“As a Black woman, I definitely advocate for other Black women to become a part cancer research, and here is why,” says Bridgette Hempstead, a Black woman with metastatic breast cancer. “Medications are developed and they are mainly developed for middle-aged White women, because the research for Black women is not there.”
Hempstead is founder of Cierra Sisters, a support organization for African-American breast cancer survivors, and knows well the barriers for African-American women to engage in breast cancer research and the consequences if they are not included.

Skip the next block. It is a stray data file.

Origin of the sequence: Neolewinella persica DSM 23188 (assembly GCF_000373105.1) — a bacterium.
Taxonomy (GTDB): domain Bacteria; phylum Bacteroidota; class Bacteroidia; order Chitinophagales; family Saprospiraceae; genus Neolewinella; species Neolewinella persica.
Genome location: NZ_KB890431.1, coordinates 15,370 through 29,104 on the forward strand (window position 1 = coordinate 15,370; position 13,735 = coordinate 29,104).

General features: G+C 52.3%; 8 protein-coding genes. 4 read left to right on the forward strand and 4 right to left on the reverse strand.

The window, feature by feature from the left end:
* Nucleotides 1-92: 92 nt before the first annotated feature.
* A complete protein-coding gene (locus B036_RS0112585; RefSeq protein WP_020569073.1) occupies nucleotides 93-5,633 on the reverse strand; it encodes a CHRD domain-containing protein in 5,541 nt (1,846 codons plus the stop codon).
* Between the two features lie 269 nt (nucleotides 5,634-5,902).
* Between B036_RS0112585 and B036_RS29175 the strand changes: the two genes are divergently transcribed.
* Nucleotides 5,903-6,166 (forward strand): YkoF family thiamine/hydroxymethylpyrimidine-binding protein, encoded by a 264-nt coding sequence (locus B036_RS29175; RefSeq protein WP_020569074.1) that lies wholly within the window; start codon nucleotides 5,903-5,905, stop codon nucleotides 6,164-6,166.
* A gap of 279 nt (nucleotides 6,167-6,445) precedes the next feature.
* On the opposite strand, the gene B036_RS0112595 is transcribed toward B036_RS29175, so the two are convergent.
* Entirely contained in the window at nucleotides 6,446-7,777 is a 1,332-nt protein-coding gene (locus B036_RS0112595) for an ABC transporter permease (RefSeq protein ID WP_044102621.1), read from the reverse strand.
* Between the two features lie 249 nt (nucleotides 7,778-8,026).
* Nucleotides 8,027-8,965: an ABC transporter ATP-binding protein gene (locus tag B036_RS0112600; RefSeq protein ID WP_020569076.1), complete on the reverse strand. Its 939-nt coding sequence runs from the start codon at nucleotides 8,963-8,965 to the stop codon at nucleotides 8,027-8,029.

The Metastatic Breast Cancer (MBC) Project at the Broad Institute and the Dana Farber Cancer Institute are working to break down these barriers and give black women a seat at the breast cancer research table. According to the MBC Project website, it is a nationwide movement of patients, doctors, and scientists seeking to recruit women with metastatic breast cancer and, with their permission, access their tissue samples from the hospitals that care for them. The goal is to use those samples to transform their understanding of metastatic breast cancer to aid in the development of future therapies.
“We initially knew that we would probably skew young and White just based on who we had reach to in social media,” said Dr.